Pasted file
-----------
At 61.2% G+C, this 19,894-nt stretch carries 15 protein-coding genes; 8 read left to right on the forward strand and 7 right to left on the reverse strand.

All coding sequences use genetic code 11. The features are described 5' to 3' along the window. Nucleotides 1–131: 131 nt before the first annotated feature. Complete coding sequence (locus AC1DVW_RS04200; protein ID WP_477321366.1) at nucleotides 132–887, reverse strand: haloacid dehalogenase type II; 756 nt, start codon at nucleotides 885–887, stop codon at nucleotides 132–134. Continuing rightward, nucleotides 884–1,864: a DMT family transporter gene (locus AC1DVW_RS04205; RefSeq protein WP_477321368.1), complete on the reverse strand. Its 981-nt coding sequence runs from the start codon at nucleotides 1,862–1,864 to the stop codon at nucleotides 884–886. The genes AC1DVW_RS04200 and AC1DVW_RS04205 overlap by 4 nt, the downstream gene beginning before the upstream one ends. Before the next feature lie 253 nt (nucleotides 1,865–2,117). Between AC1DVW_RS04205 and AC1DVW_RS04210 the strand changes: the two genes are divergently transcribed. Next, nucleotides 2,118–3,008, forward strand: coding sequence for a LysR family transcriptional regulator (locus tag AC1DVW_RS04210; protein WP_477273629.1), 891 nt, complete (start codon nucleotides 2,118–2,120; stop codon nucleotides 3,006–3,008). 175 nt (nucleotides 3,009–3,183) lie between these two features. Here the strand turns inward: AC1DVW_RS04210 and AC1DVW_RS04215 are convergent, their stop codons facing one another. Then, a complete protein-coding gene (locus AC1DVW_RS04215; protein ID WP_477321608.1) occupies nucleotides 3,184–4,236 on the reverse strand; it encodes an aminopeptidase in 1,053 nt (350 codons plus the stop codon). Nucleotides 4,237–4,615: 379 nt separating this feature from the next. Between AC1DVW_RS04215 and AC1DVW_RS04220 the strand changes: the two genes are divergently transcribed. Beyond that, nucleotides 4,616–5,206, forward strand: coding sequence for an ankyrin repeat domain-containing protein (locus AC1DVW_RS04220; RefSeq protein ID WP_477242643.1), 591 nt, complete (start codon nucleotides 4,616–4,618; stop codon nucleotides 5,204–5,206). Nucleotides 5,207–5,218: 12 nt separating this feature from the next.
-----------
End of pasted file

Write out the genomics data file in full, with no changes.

At 61.2% G+C, this 19,894-nt stretch carries 15 protein-coding genes; 8 read left to right on the forward strand and 7 right to left on the reverse strand.

All coding sequences use genetic code 11. The features are described 5' to 3' along the window. Nucleotides 1–131: 131 nt before the first annotated feature. Complete coding sequence (locus AC1DVW_RS04200; protein ID WP_477321366.1) at nucleotides 132–887, reverse strand: haloacid dehalogenase type II; 756 nt, start codon at nucleotides 885–887, stop codon at nucleotides 132–134. Continuing rightward, nucleotides 884–1,864: a DMT family transporter gene (locus AC1DVW_RS04205; RefSeq protein WP_477321368.1), complete on the reverse strand. Its 981-nt coding sequence runs from the start codon at nucleotides 1,862–1,864 to the stop codon at nucleotides 884–886. The genes AC1DVW_RS04200 and AC1DVW_RS04205 overlap by 4 nt, the downstream gene beginning before the upstream one ends. Before the next feature lie 253 nt (nucleotides 1,865–2,117). Between AC1DVW_RS04205 and AC1DVW_RS04210 the strand changes: the two genes are divergently transcribed. Next, nucleotides 2,118–3,008, forward strand: coding sequence for a LysR family transcriptional regulator (locus tag AC1DVW_RS04210; protein WP_477273629.1), 891 nt, complete (start codon nucleotides 2,118–2,120; stop codon nucleotides 3,006–3,008). 175 nt (nucleotides 3,009–3,183) lie between these two features. Here the strand turns inward: AC1DVW_RS04210 and AC1DVW_RS04215 are convergent, their stop codons facing one another. Then, a complete protein-coding gene (locus AC1DVW_RS04215; protein ID WP_477321608.1) occupies nucleotides 3,184–4,236 on the reverse strand; it encodes an aminopeptidase in 1,053 nt (350 codons plus the stop codon). Nucleotides 4,237–4,615: 379 nt separating this feature from the next. Between AC1DVW_RS04215 and AC1DVW_RS04220 the strand changes: the two genes are divergently transcribed. Beyond that, nucleotides 4,616–5,206, forward strand: coding sequence for an ankyrin repeat domain-containing protein (locus AC1DVW_RS04220; RefSeq protein ID WP_477242643.1), 591 nt, complete (start codon nucleotides 4,616–4,618; stop codon nucleotides 5,204–5,206). Nucleotides 5,207–5,218: 12 nt separating this feature from the next.